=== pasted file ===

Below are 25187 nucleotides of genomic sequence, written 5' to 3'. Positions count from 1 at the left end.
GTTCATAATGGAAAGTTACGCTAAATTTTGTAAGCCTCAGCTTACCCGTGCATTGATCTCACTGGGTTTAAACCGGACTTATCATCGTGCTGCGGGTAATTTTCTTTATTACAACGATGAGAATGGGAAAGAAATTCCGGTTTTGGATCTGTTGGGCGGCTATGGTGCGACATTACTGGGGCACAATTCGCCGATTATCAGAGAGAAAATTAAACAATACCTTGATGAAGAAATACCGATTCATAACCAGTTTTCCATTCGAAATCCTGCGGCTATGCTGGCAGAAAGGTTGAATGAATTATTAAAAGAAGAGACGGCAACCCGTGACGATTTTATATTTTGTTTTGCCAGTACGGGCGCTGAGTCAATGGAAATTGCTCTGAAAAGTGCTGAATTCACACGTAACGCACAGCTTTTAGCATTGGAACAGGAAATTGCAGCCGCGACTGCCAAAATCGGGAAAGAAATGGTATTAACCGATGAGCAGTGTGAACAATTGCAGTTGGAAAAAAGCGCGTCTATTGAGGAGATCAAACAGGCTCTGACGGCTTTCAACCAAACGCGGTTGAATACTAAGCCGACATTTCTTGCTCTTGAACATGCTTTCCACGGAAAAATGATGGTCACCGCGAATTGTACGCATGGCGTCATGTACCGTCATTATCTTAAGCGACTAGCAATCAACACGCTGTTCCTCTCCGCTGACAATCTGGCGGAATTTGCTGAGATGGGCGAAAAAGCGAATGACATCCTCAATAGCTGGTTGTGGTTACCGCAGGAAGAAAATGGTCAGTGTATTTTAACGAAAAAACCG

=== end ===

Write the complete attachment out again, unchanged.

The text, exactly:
Below are 25187 nucleotides of genomic sequence, written 5' to 3'. Positions count from 1 at the left end.
GTTCATAATGGAAAGTTACGCTAAATTTTGTAAGCCTCAGCTTACCCGTGCATTGATCTCACTGGGTTTAAACCGGACTTATCATCGTGCTGCGGGTAATTTTCTTTATTACAACGATGAGAATGGGAAAGAAATTCCGGTTTTGGATCTGTTGGGCGGCTATGGTGCGACATTACTGGGGCACAATTCGCCGATTATCAGAGAGAAAATTAAACAATACCTTGATGAAGAAATACCGATTCATAACCAGTTTTCCATTCGAAATCCTGCGGCTATGCTGGCAGAAAGGTTGAATGAATTATTAAAAGAAGAGACGGCAACCCGTGACGATTTTATATTTTGTTTTGCCAGTACGGGCGCTGAGTCAATGGAAATTGCTCTGAAAAGTGCTGAATTCACACGTAACGCACAGCTTTTAGCATTGGAACAGGAAATTGCAGCCGCGACTGCCAAAATCGGGAAAGAAATGGTATTAACCGATGAGCAGTGTGAACAATTGCAGTTGGAAAAAAGCGCGTCTATTGAGGAGATCAAACAGGCTCTGACGGCTTTCAACCAAACGCGGTTGAATACTAAGCCGACATTTCTTGCTCTTGAACATGCTTTCCACGGAAAAATGATGGTCACCGCGAATTGTACGCATGGCGTCATGTACCGTCATTATCTTAAGCGACTAGCAATCAACACGCTGTTCCTCTCCGCTGACAATCTGGCGGAATTTGCTGAGATGGGCGAAAAAGCGAATGACATCCTCAATAGCTGGTTGTGGTTACCGCAGGAAGAAAATGGTCAGTGTATTTTAACGAAAAAACCG